Is there anything in life more useless than a hollow promise? Words spoken solely because they are what the listener wants to hear? Words and promises spoken at such times may raise spirits or rally a group to one's cause but the effects are fleetingly temporary at best. The time will come when a reckoning will be due, the promise will go unfulfilled and the hopes of the followers will be dashed to pieces. What then? What will become of the unfortunates who hoped in something unproven, untested, and their hopes fell short of reality? I dare not contemplate the sad state of those when that day comes.
How do we avoid this terrible day? What can we do to protect ourselves from the disappointment of unkept promises? Take control. Take control of our lives and responsibility for our actions. The rising generations have to recognize the benefits of responsibility. Too long have we acted without thought or care of what our actions will result in.
We live in a time of instant satisfaction and have not learned the simple truth that when something is earned by sweat and toil it is far more dear and precious to us than that which is easily gotten. I am just as guilty of this as most, but there comes a time when we must take control of ourselves. The words of the poet William Ernest Henley, despite being put in a bad connotation recently due to them being the last words of the worst domestic terrorist in our history, Timothy McVeigh, remain true enough:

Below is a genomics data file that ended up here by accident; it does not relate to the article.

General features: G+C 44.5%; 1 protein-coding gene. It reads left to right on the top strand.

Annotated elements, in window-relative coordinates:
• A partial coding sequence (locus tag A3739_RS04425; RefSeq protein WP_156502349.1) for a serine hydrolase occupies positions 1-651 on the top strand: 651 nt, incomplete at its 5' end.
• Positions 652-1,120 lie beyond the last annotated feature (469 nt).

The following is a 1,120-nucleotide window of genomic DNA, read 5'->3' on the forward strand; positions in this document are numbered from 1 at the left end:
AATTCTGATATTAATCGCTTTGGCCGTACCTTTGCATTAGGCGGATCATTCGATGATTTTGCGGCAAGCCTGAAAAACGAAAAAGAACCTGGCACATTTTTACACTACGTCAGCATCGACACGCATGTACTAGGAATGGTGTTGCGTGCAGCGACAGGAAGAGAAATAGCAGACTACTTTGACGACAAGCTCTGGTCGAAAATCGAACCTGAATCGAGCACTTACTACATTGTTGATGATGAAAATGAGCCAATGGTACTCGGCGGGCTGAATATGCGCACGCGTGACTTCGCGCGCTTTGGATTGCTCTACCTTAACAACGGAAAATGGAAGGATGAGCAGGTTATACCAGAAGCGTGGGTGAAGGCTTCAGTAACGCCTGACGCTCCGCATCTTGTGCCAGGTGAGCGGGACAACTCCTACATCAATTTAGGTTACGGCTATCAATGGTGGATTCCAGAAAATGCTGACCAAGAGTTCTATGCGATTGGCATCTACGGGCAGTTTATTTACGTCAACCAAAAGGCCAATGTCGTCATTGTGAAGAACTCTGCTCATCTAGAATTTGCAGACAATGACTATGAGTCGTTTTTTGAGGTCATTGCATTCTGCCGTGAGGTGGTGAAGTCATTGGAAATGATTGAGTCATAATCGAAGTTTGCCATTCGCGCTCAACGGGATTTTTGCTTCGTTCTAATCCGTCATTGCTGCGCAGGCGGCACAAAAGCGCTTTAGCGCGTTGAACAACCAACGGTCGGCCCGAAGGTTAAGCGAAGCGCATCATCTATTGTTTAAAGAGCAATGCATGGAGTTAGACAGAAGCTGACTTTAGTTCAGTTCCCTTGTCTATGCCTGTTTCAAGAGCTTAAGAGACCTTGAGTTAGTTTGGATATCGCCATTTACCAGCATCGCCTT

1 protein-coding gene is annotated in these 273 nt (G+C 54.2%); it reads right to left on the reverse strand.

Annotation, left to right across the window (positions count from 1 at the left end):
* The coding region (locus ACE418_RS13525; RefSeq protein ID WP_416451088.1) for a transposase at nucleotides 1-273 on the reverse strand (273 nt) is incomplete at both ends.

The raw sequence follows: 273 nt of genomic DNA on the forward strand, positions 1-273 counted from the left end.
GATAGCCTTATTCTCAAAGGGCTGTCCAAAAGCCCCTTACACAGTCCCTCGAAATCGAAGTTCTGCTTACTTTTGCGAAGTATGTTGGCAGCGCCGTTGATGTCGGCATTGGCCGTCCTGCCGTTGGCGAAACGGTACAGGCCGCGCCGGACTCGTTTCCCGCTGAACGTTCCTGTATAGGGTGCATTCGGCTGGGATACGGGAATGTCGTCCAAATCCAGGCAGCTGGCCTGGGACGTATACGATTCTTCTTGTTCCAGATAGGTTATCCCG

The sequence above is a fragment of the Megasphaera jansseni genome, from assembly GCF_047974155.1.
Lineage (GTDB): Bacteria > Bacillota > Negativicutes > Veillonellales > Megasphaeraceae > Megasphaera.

Out of the night that covers me,
Black as the Pit from pole to pole,
I thank whatever gods may be
For my unconquerable soul.
In the fell clutch of circumstance
I have not winced nor cried aloud.
Under the bludgeonings of chance
My head is bloodied, but unbowed.
Beyond this place of wrath and tears
Looms but the Horror of the shade,
And yet the menace of the years
Finds, and shall find, me unafraid.
It matters not how strait the gate,
How charged with punishments the scroll,
I am the master of my fate.
I am the captain of my soul.
We cannot allow ourselves to be caught up in the moment. To allow misplaced hope lead us merrily down to despair. Please allow me one more quote, this one from a March 23, 1775 address delivered by Patrick Henry to the Virginia Convention:
"...it is natural to man to indulge in the illusions of hope. We are apt to shut our eyes against a painful truth, and listen to the song of the siren till she transforms us into beasts. Is this the part of wise men, engaged in a great and arduous struggle for liberty? Are we disposed to be of the number of those who, having eyes, see not, and having ears, hear not, the things which so nearly concern their temporal salvation? For my part, whatever anguish of spirit it may cost, I am willing to know the whole truth; to know the worst, and provide for it...
Is life so dear, or peace so sweet, as to be purchased at the price of chains and slavery? Forbid it, Almighty God! I know not what course others may take; but as for me, give me liberty or give me death!"